I've even got a plaque on my front door saying please remove your shoes :low: i also have to have things in co-ordination and i actually know when somethings been touched.

I don't know if you know but these conditions are autoimmune diseases.
 
Warrior

Warrior

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No I didn't know that. I found this link


is this what you mean?

But the recommended course of treatment for OCD is CBT, which I presume the therapist is going to pursue.
Just finished in the kitchen :LOL: yes but also this article, mine comes from my moms side as my auntie had bad nerves and i'm sure she had OCD reflecting back as you couldn't touch nothing and her home was immaculate.


I noticed you said she can came down about 1pm well if that's the case she knows when to break from it because there is different levels, some keep going till in the night but i've learnt to relax after tea because my body is in pain with the amount of autoimmune diseases i have and it was totally doing my hubbies head in with the distraction of movement, so i went back to reading and joining the forum and giving myself a break, she needs those breaks to calm it.

I've just been looking also as i'm a proper searcher on body health since diagnosed with Lupus etc...deep brain stimulation (DBS) seems to be a better cause than CBT.

Deep brain stimulation (DBS) is an emerging treatment for a small number of people with extremely severe OCD who have not responded to available treatment, such as cognitive behavioural therapy or medication. It requires neurosurgical implantation of electrodes.11 Mar 2019

 
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Zoe1

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sorry to hear that Hicks
you sound like a wonderful father
some things come to mind from reading your posts

one is that my late mother said to me once
dont assume how other people are feeling about their lives
she meant maybe its not as glamorous as mine was at the time
but its still valuable, and they may be having valuable experiences

and I'm also wondering about the idea of ' believing in someone '

my brother is a ' hopeless case ' with his addiction
well so everybody says ...

I said to my stepmother the other day
that I want to think positively about him
and believe that something might turn up
that will be inspiring for him

even if its wishful thinking
I dont see it could do any harm !
and I need to have hope ...

also people with mental health conditions
need alot of praise, because they get deeper into their condition
and keep losing more and more confidence

try to notice things she does that she has made an effort over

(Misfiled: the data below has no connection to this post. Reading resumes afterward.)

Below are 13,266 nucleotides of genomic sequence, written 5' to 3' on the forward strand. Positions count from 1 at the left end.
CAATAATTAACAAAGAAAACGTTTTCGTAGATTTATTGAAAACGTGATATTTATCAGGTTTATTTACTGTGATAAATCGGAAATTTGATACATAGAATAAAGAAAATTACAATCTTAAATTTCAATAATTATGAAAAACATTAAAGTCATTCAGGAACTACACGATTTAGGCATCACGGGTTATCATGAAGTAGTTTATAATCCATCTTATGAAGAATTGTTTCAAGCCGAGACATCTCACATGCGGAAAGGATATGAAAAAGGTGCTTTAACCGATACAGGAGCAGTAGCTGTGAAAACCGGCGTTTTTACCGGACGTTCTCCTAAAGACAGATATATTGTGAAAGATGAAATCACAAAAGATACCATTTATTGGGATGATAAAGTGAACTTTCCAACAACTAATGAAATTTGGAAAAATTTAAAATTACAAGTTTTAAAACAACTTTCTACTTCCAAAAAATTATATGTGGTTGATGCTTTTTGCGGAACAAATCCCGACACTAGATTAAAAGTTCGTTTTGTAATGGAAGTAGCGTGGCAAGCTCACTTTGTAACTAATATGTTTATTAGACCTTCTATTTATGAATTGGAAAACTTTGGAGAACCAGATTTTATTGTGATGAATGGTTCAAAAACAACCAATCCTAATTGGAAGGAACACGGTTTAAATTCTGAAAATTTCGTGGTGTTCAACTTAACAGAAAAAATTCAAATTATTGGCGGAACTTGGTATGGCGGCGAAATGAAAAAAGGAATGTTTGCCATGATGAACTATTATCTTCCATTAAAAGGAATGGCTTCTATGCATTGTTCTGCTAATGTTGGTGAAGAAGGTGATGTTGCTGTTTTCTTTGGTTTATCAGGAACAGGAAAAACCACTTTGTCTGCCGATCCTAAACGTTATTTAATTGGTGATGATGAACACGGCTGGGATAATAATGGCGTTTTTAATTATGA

praise her for it ( something a good psychiatric nurse will do )

and tell her how wonderful it is to see her today
and how much she means to you
that kind of things


:grouphug: 🌠
 
S

Sarabi_Gyarados

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She is only 17. She hasn't flushed life away yet :)

Please be very kind, supportive and gentle with her. I am sure you don't, but don't talk to her like she is a failure or a disappointment because she probably feels that anyway inside.

It is very possible for her to get out of this, but she needs support, patience and time. It might be worth getting your own therapist/mental health as you run alongside hers.
 
hicks

hicks

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She is only 17. She hasn't flushed life away yet :)

Please be very kind, supportive and gentle with her. I am sure you don't, but don't talk to her like she is a failure or a disappointment because she probably feels that anyway inside.

It is very possible for her to get out of this, but she needs support, patience and time. It might be worth getting your own therapist/mental health as you run alongside hers.
Believe me we could not be more supportive. I'm even changing jobs so she can be in a better location for attending University based at home.
I would never say things like she is a failure, that would be the worst thing in the world to say.
We've engaged a therapist which is helping.
 
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Sarabi_Gyarados

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I think hormones make everything worse. I was a real mess at 17 (anxiety, didn't leave the house.) I don't remember getting any help, but I felt safe at home so I stayed there. Well done for all you are doing for your daughter.